Conspiracy theorists believe that fracking is the cause of earthquakes and pollution in groundwater. Uncaring corporations are causing these problems at the expense of the public. Recently, the Supreme Court of Oklahoma enabled residents to sue the fracking companies if they had suffered damages caused by earthquakes brought about by fracking. How difficult it will be to prove in court that these earthquakes are the result of fracking remains to be seen. It is believed that the natural gas mixes into the ground water and that if a flame is put to faucet water in these locations, it will catch fire.
Hydraulic fracturing (also hydrofracturing, hydrofracking, fracking or fraccing) is a well-stimulation technique in which rock is fractured by a pressurized liquid. The process involves the high-pressure injection of 'fracking fluid' (primarily water, containing sand and other proppants suspended with the aid of gelling agents) into a wellbore to create cracks in the deep-rock formations through which natural gas, petroleum, and brine will flow more freely. When the hydraulic pressure is removed from the well, small grains of hydraulic fracturing proppants (either sand or aluminium oxide) hold the fractures open.
Hydraulic fracturing began as an experiment in 1947, and the first commercially successful application followed in 1950. As of 2012, 2.5 million "frac jobs" had been performed worldwide on oil and gas wells; over one million of those within the U.S. Such treatment is generally necessary to achieve adequate flow rates in shale gas, tight gas, tight oil, and coal seam gas wells. Some hydraulic fractures can form naturally in certain veins or dikes.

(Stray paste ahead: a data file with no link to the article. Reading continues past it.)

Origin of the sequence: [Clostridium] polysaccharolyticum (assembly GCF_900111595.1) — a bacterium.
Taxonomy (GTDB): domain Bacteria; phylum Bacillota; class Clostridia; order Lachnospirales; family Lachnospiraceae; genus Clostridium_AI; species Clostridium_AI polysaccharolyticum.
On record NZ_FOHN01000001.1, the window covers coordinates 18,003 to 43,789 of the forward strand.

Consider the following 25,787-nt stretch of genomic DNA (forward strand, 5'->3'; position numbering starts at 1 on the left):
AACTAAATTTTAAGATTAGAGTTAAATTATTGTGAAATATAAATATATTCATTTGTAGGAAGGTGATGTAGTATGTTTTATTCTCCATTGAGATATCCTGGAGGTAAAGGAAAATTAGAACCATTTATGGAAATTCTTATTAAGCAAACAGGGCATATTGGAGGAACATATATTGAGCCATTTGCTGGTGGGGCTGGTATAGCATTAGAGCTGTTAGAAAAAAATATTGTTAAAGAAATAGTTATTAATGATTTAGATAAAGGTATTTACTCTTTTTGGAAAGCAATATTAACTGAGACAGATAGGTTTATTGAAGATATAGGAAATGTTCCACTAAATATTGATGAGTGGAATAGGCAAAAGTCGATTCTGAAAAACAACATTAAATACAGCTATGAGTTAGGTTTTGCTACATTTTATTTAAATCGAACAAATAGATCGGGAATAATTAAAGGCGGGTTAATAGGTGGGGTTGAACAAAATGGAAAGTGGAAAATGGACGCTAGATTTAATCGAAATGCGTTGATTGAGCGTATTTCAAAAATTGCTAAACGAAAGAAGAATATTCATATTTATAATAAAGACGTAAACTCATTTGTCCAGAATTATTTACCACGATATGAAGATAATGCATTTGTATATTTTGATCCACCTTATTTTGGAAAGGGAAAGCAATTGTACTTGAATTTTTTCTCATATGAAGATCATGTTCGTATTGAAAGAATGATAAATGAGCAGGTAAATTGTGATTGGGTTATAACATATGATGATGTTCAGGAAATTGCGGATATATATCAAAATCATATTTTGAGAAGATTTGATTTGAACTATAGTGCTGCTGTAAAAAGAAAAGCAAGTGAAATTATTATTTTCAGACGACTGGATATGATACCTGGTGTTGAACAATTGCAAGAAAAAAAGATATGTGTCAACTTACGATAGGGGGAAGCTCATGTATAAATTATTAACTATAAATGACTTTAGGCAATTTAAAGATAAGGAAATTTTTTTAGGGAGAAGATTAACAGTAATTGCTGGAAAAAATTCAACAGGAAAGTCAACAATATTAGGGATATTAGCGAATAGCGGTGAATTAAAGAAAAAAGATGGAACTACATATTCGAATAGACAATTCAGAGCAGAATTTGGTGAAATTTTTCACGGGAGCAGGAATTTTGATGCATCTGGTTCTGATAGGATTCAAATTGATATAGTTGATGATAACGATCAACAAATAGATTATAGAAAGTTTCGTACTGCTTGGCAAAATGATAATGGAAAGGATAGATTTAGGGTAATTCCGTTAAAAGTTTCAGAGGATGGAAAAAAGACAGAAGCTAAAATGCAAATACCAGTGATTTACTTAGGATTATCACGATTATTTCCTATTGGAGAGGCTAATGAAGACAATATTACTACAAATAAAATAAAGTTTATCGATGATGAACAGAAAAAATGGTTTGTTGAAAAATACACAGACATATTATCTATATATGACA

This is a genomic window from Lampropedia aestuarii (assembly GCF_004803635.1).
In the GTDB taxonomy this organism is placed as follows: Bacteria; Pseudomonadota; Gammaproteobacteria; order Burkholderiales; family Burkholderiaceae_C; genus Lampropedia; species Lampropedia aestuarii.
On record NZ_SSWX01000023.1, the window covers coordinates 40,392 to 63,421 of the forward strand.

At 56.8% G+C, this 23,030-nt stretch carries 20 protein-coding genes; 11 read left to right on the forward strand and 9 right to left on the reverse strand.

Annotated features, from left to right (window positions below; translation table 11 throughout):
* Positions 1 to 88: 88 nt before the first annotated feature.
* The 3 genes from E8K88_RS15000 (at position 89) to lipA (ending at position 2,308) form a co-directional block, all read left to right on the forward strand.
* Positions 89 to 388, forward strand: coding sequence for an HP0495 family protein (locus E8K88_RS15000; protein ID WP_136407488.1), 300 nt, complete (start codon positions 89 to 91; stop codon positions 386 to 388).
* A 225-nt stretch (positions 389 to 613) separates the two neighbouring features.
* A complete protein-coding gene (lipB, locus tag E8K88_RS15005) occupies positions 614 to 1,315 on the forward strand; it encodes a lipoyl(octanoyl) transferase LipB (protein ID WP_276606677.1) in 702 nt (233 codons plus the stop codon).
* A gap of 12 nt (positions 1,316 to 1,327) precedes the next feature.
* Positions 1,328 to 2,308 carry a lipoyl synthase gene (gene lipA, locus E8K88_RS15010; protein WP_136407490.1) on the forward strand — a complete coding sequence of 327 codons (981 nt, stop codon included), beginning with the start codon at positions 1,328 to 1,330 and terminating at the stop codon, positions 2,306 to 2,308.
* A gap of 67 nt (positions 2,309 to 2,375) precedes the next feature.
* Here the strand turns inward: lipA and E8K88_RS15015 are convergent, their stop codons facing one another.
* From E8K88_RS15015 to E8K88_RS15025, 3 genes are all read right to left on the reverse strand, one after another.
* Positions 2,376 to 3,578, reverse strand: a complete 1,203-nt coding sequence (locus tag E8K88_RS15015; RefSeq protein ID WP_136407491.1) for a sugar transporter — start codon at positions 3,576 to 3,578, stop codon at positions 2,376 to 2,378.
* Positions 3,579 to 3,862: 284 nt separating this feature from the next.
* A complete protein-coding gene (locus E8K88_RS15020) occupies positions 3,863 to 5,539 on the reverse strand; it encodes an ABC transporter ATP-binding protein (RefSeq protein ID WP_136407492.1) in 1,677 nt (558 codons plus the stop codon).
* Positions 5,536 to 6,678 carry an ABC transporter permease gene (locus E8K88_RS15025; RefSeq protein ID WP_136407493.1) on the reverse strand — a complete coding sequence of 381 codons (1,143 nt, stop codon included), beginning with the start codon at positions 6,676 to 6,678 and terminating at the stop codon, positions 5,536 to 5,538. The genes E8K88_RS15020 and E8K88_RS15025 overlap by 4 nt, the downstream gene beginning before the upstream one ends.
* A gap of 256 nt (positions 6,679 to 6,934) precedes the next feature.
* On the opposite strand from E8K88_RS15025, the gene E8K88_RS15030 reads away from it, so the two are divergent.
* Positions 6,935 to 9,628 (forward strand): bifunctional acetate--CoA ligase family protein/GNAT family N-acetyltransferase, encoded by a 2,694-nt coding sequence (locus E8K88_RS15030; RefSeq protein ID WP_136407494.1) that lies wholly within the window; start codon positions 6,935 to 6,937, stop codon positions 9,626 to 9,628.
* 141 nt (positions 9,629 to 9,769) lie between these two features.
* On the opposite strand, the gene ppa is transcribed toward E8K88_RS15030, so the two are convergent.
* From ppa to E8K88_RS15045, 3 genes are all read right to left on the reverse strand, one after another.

Hydraulic fracturing is highly controversial in many countries. Its proponents advocate the economic benefits of more extensively accessible hydrocarbons. However opponents argue that these are out-weighed by the potential environmental impacts, which include risks of ground and surface water contamination, air and noise pollution, and potentially triggering earthquakes, along with the consequential hazards to public health and the environment.
Increases in seismic activity following hydraulic fracturing along dormant or previously unknown faults are sometimes caused by the deep-injection disposal of hydraulic fracturing flowback (a byproduct of hydraulically fractured wells), and produced formation brine (a byproduct of both fractured and nonfractured oil and gas wells). For these reasons, hydraulic fracturing is under international scrutiny, restricted in some countries, and banned altogether in others. Some countries have banned the practice or put moratoria in place, while others have adopted an approach involving tight regulation. The European Union is drafting regulations that would permit controlled application of hydraulic fracturing. - Source: Wikipedia